Ir al contenido principal

## Due April 5

### Problem 1

1. The set $L^1(\mathbb R^d)$ of integrable functions is a complex vector space, and $f\mapsto \int f$ is a linear functional.
2. $\displaystyle ||f||_1 = \int f$ is a norm on $L^1(\mathbb R^d)$, when $L^1(\mathbb R^d)$ is seen as a set of equivalence classes of $f\sim g$ if and only if $f=g$ a.e.

### Problem 2

Let $L^2(\mathbb R^d)$ be the set of measurable functions $f$ such that $\displaystyle \int |f|^2 < \infty$, seen as a set of equivalence classes of $f\sim g$ if and only if $f=g$ a.e.
1. $L^2(\mathbb R^d)$ is a complex vector space.
2. The bilinear form $\displaystyle \langle f, g \rangle = \int f \bar g$ is well defined on $L^2(\mathbb R^d)$ and is an inner product.
3. $L^2(\mathbb R^d)$ is complete with the norm $\displaystyle ||f||_2 = \sqrt{\langle f, f \rangle}.$ (Hint: Proceed as in the case of $L^1$ seen in class.)

### Problem 3

1. If $f\in L_\text{loc}^1(\mathbb R^d)$, then $Mf$ might be infinite at every point.
2. If $f\in L^1(\mathbb R^d)$, then $Mf$ might be infinite at some points.

### Problem 4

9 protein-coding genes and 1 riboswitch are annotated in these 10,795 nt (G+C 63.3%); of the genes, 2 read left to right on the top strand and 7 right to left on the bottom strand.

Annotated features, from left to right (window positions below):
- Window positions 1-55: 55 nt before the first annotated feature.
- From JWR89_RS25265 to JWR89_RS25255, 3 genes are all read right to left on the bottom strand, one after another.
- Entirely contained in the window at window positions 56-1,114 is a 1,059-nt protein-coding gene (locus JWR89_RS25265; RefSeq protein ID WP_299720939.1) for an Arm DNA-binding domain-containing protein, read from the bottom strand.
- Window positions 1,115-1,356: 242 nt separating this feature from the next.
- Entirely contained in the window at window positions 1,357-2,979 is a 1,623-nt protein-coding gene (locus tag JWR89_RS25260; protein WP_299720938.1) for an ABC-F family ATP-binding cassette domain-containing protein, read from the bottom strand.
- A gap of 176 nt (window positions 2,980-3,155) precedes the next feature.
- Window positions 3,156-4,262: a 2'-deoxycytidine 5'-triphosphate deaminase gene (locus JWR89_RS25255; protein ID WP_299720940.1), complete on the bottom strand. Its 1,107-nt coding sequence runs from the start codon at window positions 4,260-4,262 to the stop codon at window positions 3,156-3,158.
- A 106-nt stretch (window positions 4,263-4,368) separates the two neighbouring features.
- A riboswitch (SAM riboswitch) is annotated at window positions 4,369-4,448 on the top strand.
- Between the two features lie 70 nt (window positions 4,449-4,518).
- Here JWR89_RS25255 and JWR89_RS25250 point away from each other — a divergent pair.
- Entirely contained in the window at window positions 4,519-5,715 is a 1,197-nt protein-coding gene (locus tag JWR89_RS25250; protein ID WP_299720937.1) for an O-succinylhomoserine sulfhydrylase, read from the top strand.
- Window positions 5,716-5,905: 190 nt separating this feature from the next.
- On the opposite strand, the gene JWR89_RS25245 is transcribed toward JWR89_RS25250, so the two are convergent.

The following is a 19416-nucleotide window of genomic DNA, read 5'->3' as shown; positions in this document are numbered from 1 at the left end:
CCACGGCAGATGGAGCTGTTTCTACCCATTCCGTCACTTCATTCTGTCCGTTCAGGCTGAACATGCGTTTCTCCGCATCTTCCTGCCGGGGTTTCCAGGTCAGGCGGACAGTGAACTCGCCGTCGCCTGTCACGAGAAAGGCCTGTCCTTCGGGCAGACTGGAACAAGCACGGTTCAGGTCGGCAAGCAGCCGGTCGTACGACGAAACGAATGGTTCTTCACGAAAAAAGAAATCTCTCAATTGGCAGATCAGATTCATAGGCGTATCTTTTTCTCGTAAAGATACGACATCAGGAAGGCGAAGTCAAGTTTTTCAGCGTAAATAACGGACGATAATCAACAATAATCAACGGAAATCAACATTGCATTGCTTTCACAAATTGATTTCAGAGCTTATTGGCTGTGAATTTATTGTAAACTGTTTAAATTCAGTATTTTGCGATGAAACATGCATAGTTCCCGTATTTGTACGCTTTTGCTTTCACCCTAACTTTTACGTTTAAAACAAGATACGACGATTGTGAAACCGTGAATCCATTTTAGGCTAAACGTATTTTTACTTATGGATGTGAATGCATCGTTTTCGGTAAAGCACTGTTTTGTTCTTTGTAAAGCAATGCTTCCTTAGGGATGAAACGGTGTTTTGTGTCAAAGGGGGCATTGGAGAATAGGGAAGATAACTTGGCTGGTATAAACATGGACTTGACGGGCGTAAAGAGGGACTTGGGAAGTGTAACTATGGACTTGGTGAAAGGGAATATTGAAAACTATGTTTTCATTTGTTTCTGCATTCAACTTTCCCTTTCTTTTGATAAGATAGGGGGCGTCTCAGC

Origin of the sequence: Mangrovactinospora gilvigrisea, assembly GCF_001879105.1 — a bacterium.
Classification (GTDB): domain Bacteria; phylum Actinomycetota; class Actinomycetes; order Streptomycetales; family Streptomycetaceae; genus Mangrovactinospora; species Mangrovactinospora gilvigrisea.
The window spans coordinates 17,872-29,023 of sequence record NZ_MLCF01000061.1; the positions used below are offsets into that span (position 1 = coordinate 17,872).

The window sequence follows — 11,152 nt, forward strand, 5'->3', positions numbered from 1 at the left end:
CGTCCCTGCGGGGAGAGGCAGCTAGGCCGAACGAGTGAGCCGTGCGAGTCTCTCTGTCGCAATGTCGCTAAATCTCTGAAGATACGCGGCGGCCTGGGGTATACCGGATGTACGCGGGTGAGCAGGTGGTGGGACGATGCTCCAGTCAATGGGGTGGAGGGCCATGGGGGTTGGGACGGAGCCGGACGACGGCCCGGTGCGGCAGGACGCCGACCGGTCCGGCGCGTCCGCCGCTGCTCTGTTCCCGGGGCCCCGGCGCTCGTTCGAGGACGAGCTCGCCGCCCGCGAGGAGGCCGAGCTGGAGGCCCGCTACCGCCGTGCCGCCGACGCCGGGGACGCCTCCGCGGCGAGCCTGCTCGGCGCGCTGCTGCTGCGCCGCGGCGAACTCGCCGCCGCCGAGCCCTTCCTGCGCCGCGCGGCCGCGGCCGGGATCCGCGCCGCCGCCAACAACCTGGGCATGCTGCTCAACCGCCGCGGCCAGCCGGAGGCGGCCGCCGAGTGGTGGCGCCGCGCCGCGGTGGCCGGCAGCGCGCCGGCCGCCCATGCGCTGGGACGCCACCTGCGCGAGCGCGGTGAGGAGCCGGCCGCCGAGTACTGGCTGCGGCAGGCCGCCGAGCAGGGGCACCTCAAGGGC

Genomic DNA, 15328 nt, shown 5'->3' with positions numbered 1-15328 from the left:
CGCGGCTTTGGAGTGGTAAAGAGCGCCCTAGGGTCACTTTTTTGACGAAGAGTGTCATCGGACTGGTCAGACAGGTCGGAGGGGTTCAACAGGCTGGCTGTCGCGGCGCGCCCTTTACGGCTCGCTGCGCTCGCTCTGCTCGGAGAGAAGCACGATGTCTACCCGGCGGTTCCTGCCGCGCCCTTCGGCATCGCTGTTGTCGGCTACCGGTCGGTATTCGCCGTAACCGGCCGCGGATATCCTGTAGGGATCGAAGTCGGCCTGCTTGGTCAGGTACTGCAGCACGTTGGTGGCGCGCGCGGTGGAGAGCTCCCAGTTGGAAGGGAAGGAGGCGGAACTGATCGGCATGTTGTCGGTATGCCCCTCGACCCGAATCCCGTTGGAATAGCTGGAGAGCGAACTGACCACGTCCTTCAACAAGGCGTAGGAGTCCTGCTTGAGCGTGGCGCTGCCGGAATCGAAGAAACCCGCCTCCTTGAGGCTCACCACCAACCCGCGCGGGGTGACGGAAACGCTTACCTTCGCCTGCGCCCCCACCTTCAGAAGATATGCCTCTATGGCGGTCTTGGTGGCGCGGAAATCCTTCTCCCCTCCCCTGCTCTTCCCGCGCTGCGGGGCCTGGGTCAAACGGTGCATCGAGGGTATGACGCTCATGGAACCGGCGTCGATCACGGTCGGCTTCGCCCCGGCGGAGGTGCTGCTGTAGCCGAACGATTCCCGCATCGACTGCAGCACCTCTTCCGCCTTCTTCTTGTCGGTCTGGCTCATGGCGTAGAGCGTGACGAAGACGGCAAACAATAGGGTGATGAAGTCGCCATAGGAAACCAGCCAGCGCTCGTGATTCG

We say that $\{K_t\}_{t>0}$ is a family of better kernels if it satisfies
• $\displaystyle \int_{\mathbb R^d} K_t(x) dx = 1$ for all $t>0$;
• there exists $A>0$ such that $|K_t(x)| \le \dfrac{A}{t^d}$ for all $x\in\mathbb R^d$ and $t>0$; and
• there exists $A'>0$ such that $|K_t(x)| \le \dfrac{A't}{|x|^{d+1}}$ for all $x\in\mathbb R^d$ and $t>0$.
1. If $\Phi\in L^1(\mathbb R^d)$ and $|\Phi(x)|\le A/(1 + |x|)^{d+1}$, then its dilations $\{\Phi_t\}_{t>0}$ form a family of better kernels.
2. If $\{K_t\}_{t>0}$ is a family of better kernels, then there exists a constant $c>0$ such that, if $f\in L^1(\mathbb R^d)$, $|K_t*f(x)| \le cMf(x)$ for all $x\in\mathbb R^d$ and $t>0$.
3. If $\{K_t\}_{t>0}$ is a family of better kernels and $f\in L^1(\mathbb R^d)$, then $\displaystyle \lim_{t\to0} K_t*f(x) = f(x)$ for almost every $x\in\mathbb R^d$.

### Problem 5

Let $\{K_t\}_{t>0}$ be a family of better kernels and $\theta>0$.
1. There exists a constant $c_\theta>0$ such that, for $f\in L^1(\mathbb R^d)$ and $x\in\mathbb R^d$, $|K_t*f(y)| \le c_\theta Mf(x)$ for all $(y,t)\in \Gamma_\theta(x)$.
2. If $f\in L^1(\mathbb R^d)$, then $\displaystyle \lim_{\substack{(y,t)\to(x,0)\\(y,t)\in \Gamma_\theta(x)}} K_t*f(y) = f(x)$ for almost every $x\in \mathbb R^d$.